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Should hospital patients routinely administer their own medicines?

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25 July, 2011

Would hospital patients benefit if those who were able were allowed to administer their own medicines? What do you think?

Expert comment

Self-administration of medicines schemes allow patients to continue to take their own medicines while in hospital. This maintains their independence and routines and allows health professionals to monitor how they take their medicine and offer advice and support.

However, in acute hospital wards, factors such as short length of stay and dependency of patients means opportunities for assessing patients to self-medicate are limited. As a result, patients who could benefit are overlooked.

In some trusts, models of care are being tried that assume all patients can self-administer their medicines rather than automatically assuming they cannot. It will be interesting to see the results of these “opt out” schemes.

Martin Shepherd, head of medicines management, Chesterfield Royal Hospital NHS Foundation Trust

Readers' comments (25)

  • although I agree that maximum personal autonomy should be retained by individuals in hospital to the extent that it is practical and possible, I just wonder whether on an acute ward with high turn over and short stays there is always sufficient time to adequately monitor patients self adminstration of medication.

    difficulties with the ability to administer their own medicine may be a reason for their hospitalisation.

    I have had patients admitted with all their pills mixed up together, some without their original wrappings, in a plastic bag. Others I have enquired of what medication they are on to be told they have a small white one in the morning, and then another later on which is white with a line across it, and then a pink one at some other time, etc. It wouldn't be the first time that we have had to take a pill with the name of a drug company etched on it to compare it with those in the drug cupboard to identify it but I wouldn't go beyond the more obvious ones such as Aspirin or Lasix for example where they need an immediate dose before being admitted by a doctor as I consider this a highly risky and dangerous practice.

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  • Some patients are very well organised and would prefer to self medicate whist in hospital. They can then take their medication at their normal times, not the times dictated by the routine of the ward (often very delayed!!). Surely it depends upon the patient, and their abilities and motivation?

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  • Why shouldn't patients self medicate? They manage to do it at home.

    It also frees up valuable nursing time to improve upon other areas of care

    It's a no-brainer to me!

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  • We have to remember that the medication prescribed to a patient is their property. I believe it is part of preserving dignity to allow patients to self medicate, if they are able to do so. It obviously depends the condition for which they were admitted and how ill and capable they are. When self administration of medication (SAM) was introduced it was routine to assess patients. Like many other good practices, they get lost along the way. I do also take the point of Anonymous | 26-Jul-2011 2:22 pm. However, it may seem horrific it to us, but that is how many people cope with their medication. To find out your observation, at least the patient was assessed, and there are many strategies to improve compliance. It just goes to show that people take what they are given without question. Whilst the aim is to treat more people in the community and discharge earlier, maybe this is a topic that should be given more attention.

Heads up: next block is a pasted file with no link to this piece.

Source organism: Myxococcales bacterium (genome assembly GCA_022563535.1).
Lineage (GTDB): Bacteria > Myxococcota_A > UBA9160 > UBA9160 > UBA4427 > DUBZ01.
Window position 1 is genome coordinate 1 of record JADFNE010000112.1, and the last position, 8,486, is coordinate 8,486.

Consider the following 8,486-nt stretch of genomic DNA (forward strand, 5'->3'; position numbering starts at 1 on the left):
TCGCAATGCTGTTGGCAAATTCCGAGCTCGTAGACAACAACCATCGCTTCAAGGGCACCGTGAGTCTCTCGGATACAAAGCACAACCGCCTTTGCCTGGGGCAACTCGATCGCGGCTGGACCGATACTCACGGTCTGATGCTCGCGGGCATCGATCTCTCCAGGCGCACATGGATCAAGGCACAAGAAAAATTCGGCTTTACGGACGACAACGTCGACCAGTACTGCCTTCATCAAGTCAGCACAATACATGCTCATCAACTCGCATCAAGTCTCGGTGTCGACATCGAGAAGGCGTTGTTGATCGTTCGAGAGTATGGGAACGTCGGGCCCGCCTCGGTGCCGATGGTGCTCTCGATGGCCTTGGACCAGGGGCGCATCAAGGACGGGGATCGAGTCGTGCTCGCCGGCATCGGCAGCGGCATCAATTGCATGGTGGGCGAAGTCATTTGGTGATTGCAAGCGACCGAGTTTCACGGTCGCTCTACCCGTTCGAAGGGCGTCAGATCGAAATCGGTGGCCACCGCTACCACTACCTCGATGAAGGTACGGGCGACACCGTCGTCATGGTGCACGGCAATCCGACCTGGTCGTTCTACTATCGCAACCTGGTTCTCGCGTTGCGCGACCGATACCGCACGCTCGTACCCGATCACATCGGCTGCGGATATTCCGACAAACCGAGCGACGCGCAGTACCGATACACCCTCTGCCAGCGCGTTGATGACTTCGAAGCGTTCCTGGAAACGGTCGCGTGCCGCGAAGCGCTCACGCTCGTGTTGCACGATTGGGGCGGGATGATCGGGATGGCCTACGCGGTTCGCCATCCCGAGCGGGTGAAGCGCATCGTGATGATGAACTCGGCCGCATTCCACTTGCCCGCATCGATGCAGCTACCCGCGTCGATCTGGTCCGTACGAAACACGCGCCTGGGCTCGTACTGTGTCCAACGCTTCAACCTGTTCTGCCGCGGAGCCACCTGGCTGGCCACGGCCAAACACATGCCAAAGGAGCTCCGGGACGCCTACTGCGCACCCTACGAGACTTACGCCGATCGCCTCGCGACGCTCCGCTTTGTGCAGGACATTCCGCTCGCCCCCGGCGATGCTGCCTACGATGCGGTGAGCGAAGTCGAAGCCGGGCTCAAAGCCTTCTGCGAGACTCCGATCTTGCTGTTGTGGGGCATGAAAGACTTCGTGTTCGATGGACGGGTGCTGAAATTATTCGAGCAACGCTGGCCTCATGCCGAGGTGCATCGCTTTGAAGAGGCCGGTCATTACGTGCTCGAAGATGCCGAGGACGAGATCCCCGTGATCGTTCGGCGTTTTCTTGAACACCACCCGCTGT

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  • I feel that it is in the pateints best intrest to be able to self administer thier own medication. As in other comments they do it all the time at home, even if we feel that they should not take them like they do ie out of bags or in other pots that is their decision and we can only advice as nurses.
    Thre are many things taht we may not agree on that the patients do but to them this may be there routine.

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  • I agree with patients taking their own medication but not all are able and poor administration or abuse of medication may be a factor which led to their hospitalisation.

    what about the implications of patients making errors when they are under your care? also I would have thought it was our role to try and dissuade them from bad practice such as having a mixed bag of unidentified pills which may be known to them but not to us and therefore difficult to monitor safely.

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  • Another factor I think important is the fact that the reason for being in hospital is for close monitoring. People are not admitted these days for a break or for lightweight reasons so it seems if they're ill then there needs to be a more hands on approach rather than hands off.